The current ALP government seems to have forgotten how to do that. Policy positions on issues and values rhetoric are not the same thing! Tony Abbott understands this which explains why he has made such a big deal out of campaigning around blue collar, manufacturing, unionised areas and making it clear he won’t reintroduce radical free market policies such as WorkChoices.

While the ALP primary vote remains below 38%, expect the values rhetoric battles within the ALP such as the present one over “taxing” compulsory superannuation contributions to continue.

Remember to tune in for next week’s episode of “ALP Values Rhetoric Debates on public display” featuring an all time favourite of many: asylum seeker policy! … “<inaudible>”

Advertisements

Don’t think of Kevin Rudd!

A few months ago I wrote this post in relation to Tony Abbott. It was based upon the ideas in George Lakoff’s book “Don’t Think of an Elephant” and it had to do with how the ALP’s relentless obsession with attacking Tony Abbott was allowing him to dictate the terms of the national conversation rather than causing him or the Coalition any real political damage.

The exact same principles apply to Kevin Rudd although there are three major differences: it’s coming from all sides of politics, it has many more dimensions and it’s far more emotionally intense.

Everything in the national debate at this very moment is falling into this dynamic and it will only amplify up until election day on September 14th this year or until there is some sort of dramatic intervention in the ALP.

You’ll see stories like this one today in the Courier Mail that suggest banning all talk of Kevin Rudd. What this sort of mentality does is induce the backfire effect. “Let’s ban all talk of Kevin Rudd” makes the voices of people who support Kevin Rudd even louder and more profound than they already are. This is a very common occurrence.

Perversely for many who hate him, if talk of Kevin Rudd were to stop or if he was to simply walk away from public life all together or if he was simply run over by a bus, nothing in national politics would change. The ALP would still be committing the same political mistakes day after day. Tony Abbott would still control the frame of the national conversation and public disillusionment with federal politics would remain where it is. Without Kevin Rudd, Malcolm Turnbull would probably be the only island of hope remaining for many people. They are the only two politicians in Australia right now that the public overwhelmingly respect.

This dynamic of conscious and unconscious Kevin Rudd invoking is out of the box and firmly in place because of the extremely high levels of uncertainty in the community both culturally and economically, the strong disapproval towards both federal leaders, the high expectations of what government (the Prime Minister) can do to improve people’s quality of life and the need for people to relate to someone in the national political conversation.

Don’t think of Kevin Rudd!

You heard me, don’t think of Kevin Rudd!

Why are you still thinking about Kevin Rudd?

Kevin Rudd, Kevin Rudd, Kevin Rudd, Kevin Rudd!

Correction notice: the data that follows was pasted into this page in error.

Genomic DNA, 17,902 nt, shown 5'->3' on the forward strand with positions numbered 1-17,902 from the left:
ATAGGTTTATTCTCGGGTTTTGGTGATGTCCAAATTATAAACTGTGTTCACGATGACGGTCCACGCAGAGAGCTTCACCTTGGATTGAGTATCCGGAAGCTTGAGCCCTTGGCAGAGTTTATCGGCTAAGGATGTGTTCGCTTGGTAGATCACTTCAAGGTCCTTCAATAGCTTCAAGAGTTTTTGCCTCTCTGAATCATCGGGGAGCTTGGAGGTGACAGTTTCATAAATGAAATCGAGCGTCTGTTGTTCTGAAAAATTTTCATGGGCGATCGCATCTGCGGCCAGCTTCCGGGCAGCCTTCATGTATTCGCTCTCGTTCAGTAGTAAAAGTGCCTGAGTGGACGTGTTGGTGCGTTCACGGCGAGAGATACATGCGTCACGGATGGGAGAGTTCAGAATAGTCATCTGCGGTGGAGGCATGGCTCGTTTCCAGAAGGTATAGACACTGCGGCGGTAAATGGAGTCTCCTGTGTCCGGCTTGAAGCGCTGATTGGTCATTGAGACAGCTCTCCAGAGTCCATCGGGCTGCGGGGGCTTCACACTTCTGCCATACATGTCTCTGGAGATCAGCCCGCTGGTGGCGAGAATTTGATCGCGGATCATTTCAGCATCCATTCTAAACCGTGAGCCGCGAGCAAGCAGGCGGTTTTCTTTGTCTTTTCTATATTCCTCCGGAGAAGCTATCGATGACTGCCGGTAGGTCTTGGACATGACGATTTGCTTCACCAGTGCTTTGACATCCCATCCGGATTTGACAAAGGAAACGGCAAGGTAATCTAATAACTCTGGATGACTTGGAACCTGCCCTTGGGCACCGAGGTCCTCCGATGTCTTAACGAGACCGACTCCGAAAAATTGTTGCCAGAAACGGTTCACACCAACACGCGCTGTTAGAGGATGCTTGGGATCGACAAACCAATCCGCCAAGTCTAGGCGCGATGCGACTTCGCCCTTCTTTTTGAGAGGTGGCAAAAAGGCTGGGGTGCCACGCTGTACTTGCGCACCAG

Kevin Rudd is politically dead!

Kevin Rudd is never coming back!

Kevin Rudd did <insert bad thing>!

Kevin Rudd said <insert nasty thing>!

Kevin Rudd visited a strip club!

Kevin Rudd uses his family for political purposes!

Kevin Rudd is a psychopath!

Kevin Rudd behind the scenes is mean to puppies, small children and ALP MP’s!

Kevin Rudd runs/ran a dysfunctional office! (note: so do 90% of politicians)

Kevin Rudd is a man who has no Labor values!

Kevin Rudd is narcissistic!

I hate Kevin Rudd!

Kevin Rudd has sabotaged the ALP!

Kevin Rudd is anti trade union!

Kevin Rudd leaked during the election campaign!

Kevin Rudd is politically finished!

Kevin Rudd got nothing done as Prime Minister!

Kevin Rudd was a lemon!

Kevin Rudd is a Liberal Party double agent!

Kevin Rudd is civil to Liberal Party MP’s!

Kevin Rudd is superficial!

Kevin Rudd has no substance or depth!

Kevin Rudd uses his church for political purposes!

Kevin Rudd is a media tart!

Kevin Rudd is embarrassing!

Kevin Rudd briefs journalists off the record!

Kevin Rudd is “white-anting” Julia Gillard’s leadership!

Kevin Rudd took away certain people’s printing money!

What an evil man Kevin Rudd is!

Why does everyone in politics and the media keep focusing on Kevin Rudd?

Don’t think of Kevin Rudd!

I declare that we ban all talk of Kevin Rudd!

A poll said <insert negative thing> in regards to Kevin Rudd!

The Coalition will use all of this material in an advertising campaign against Kevin Rudd!

Why are you still thinking about Kevin Rudd?

STOP THINKING ABOUT KEVIN RUDD!!!

Rudd protest

Image: Dave Hunt AAP via the ABC September 6th 2012

It’s all water off a duck’s back mate!

Firing blanks on industrial relations

This week has seen the ALP attempt to galvanise the union movement to fight for them in order to prevent the Coalition from winning the next federal election. This has meant that union leaders such as Paul Howes have featured prominently in the media.

I thought I’d take a look at how unions are viewed by the Australian public to see if this would have any benefit to the ALP. Firstly, I’m going to look at how the public views unions, then I’m going to look at how the public views industrial relations as an election issue and finally how it all plays out in the national political debate.